While it's hard to quantify any of those, I think it's still worth discussion.
Spike117 is offline  
Old June 5th, 2018, 07:40 AM   #16

Spike117's Avatar
Lecturer
 
Joined: Sep 2017
From: United States
Posts: 256

Quote:
Originally Posted by Poly View Post
I think the Saxons would have been able to hold off Leonidas and his 300.

The Normans had a cavalry arm and that made a big difference.



The Spartan Hoplites would have had a shock when struck by a Dane-axe wielded by a House-Carl.
I mean, the Greeks did have around 7,000 in the actual battle.

The Normans did have the cavalry arm, but phalanxes are generally pretty good against cavalry. The Norman cavalry couldn't even break the Saxon shieldwall until the Saxons started breaking ranks, which I believe a phalanx would be a lot less likely to do.

I do agree that a hoplite wouldn't be prepared for something like a Dane-ax, at least initially, though I thought only the Saxons had the Huscarls? And I don't think it's necessarily a tide-turner, they'd come around after a while.
Spike117 is offline  
Old June 5th, 2018, 10:14 AM   #17
Historian
 
Joined: Aug 2015
From: Slovenia
Posts: 3,229

Quote:
Originally Posted by Spike117 View Post
Let's say that the Greek Army that fought the Persians at Thermopylae (numbering around 7,000 with many different Greek groups involved) was at Hastings when William of Normandy attacked.

For the sake of this, both sides are willing to fight (so the Greeks won't be standing there saying where are we )

I know there was a similar topic with the Romans, but the Greeks to me seem like a better fit for the topic.

Who do you think would win and why?
Poor Greeks would be trampled by Norman horse after being softened with arrow volleys.
macon is offline  
Old June 5th, 2018, 11:57 AM   #18

Res Ipsa Loquitur's Avatar
Lecturer
 
Joined: Oct 2015
From: Belfast
Posts: 282

Quote:
Originally Posted by johnincornwall View Post
Depends which area of your carpet you set up your toy soldiers on. If it's a bit that mum hasn't hoovered yet and is covered in bits, it might cause havoc for the Norman toy soldiers attacking

Whatever happens, in the end they will all get knocked over as I get called for my tea and go play on my bike after.
That takes me back! That epic battle between the Ancient Britons and the WW2 Japanese Infantry.
Res Ipsa Loquitur is offline  
Old June 5th, 2018, 08:16 PM   #19

richiethewanderer's Avatar
Lecturer
 
Joined: Aug 2015
From: beijing
Posts: 382

Quote:
Originally Posted by Dan Howard View Post
The only reason the English lost at Hastings was because of what happened in the weeks leading up to the battle. Replacing English with Spartans would have done nothing to change that. William of Normandy didn't cause the English defeat at Hastings, Harald Hardrada did. If Godwinson had the same army at Hastings that he had at Stamford Bridge, he would have easily defeated the Normans. Even with his second-rate army of hastily-raised raw recruits, a forced march, and no sleep for two days, he almost won.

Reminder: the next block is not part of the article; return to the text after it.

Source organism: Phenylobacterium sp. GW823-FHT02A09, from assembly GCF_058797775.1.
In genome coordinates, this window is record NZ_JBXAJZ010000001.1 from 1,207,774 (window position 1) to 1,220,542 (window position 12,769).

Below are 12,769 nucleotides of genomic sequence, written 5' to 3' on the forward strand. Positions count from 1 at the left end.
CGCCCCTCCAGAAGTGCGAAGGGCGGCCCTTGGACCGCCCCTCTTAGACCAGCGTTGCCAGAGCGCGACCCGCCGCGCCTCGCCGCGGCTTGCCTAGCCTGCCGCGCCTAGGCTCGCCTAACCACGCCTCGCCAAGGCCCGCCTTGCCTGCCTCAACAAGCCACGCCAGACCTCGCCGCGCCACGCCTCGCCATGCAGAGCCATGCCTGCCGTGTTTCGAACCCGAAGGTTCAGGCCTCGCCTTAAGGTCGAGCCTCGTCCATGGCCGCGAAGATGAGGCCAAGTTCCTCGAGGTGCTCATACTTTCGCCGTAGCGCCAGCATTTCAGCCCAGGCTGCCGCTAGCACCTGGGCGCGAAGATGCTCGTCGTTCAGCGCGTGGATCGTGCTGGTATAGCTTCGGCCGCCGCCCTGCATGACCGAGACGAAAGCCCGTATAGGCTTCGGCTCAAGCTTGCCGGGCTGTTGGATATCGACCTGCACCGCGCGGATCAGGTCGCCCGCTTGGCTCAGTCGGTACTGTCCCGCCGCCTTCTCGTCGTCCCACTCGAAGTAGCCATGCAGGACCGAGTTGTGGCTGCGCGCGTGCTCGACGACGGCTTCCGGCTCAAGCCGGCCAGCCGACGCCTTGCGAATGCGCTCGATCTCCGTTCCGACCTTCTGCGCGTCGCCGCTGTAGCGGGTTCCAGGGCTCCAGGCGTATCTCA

To be fair at stamford bridge they broke a truce and attacked a small segment of the viking army followed it into camp. and his force march and no sleep for two days also included a week's rest in london. superior numbers and the high ground negate a night's rest. its not like the normans were staying in 5 star hotels sleeping in. they were in hostile country surrounded by strange enemies
richiethewanderer is offline  
Old June 5th, 2018, 10:21 PM   #20

Pacific_Victory's Avatar
Conseiller du Roi
 
Joined: Oct 2011
From: MARE PACIFICVM
Posts: 7,538

How do the Spartans deal with the Norman cavalry?

It seems to me the Normans could simply hold the Spartans in place with arrow fire or skirmishing infantry while their cavalry smash the outmaneuvered Greeks flanks and rear.
Pacific_Victory is online now  
Reply

  Historum > Themes in History > Speculative History

Tags
army, greek, hastings, holds, leonidas



Thread Tools
Display Modes


Similar Threads
Thread Thread Starter Forum Replies Last Post
How big was the total Greek army if united? TheMusicMan Ancient History 7 August 16th, 2017 11:13 AM
What was the objective of the Greek army in Thermopylae? Mnesiphilus Ancient History 31 June 24th, 2014 09:39 AM
Roman Army vs Greek Army reuben Ancient History 275 June 14th, 2011 09:29 AM

Copyright © 2006-2013 Historum. All rights reserved.